Our initial thought was that this must be the first phase of the construction of the nest of a Bald Faced Hornet.  We did some research and came upon this At The Water blog that supports our theory.  Probably the queen is the only inhabitant at the moment, but she is likely raising her first generation of workers that will increase the size of the nest.  By the end of the summer, there could be more than 1000 Bald Faced Hornets in the nest

What's That Bug? does not endorse extermination

Southern Yellowjacket queen
Location: North Central Indiana
April 5, 2012 12:43 pm
Last night I saw this thing crawling across my sofa out of the corner of my eye. It was quite large and I thought it was a Cicada Killer. But since it didn’t match any photos I found online I kept searching. I finally found my answer this morning: Southern Yellowjacket Queen. She was still where I left her on the window when I got up this morning so I put her outside where she crawled underneath my house near the front door. I hope she doesn’t start a hive there once she has finished hibernating. Thought you would enjoy these photos!
Signature: Emily

Southern Yellowjacket Queen

Hi Emily,
We agree with your identification.  This description on BugGuide agrees with your photo:  “This species is highly distinctive and unmistakable. All castes possess conspicuous yellow longitudinal stripes on the mesoscutum, a trait shared with the closely-related allopatric Vespula sulphurea but no species within its range. The queens and workers are dimorphic. Workers and males have similar abdominal patterns, with no free spots and an unusual pair of lateral yellow stripes through the black basal band of the second tergite. Queens of this species are quite large for a yellowjacket, with orange fascia on the abdomen expanded to nearly obliterate the dark markings.”  This photo of a queen from BugGuideis a very close match to your individual.  Thank you for doing all the research prior to sending your photos.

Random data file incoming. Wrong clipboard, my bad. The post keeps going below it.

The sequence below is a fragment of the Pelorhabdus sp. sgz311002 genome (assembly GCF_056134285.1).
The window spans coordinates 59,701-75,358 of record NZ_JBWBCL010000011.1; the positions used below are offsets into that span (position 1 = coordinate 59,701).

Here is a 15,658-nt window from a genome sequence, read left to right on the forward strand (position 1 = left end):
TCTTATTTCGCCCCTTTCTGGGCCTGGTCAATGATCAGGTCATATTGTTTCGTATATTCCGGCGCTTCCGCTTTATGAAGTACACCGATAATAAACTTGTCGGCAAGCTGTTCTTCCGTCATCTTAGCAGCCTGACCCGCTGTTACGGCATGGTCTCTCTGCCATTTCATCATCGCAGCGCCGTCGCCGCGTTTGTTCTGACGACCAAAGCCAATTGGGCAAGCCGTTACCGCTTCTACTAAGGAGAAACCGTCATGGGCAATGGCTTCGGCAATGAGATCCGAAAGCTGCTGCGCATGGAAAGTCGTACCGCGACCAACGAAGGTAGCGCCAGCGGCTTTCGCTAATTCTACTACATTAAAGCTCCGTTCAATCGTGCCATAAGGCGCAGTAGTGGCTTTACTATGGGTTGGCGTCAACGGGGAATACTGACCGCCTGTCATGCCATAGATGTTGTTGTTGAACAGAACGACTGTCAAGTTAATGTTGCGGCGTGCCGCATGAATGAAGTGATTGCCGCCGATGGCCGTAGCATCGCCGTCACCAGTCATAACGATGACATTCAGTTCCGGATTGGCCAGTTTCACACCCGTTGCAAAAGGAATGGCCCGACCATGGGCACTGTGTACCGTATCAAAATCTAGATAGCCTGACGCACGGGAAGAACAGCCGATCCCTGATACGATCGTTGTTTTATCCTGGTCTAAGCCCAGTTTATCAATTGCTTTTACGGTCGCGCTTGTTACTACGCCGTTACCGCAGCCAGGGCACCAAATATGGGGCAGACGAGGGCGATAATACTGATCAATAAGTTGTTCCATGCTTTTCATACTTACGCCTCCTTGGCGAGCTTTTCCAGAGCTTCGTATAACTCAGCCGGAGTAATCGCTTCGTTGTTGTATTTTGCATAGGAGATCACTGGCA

Southern Yellowjacket Queen

 

What's That Bug? does not endorse extermination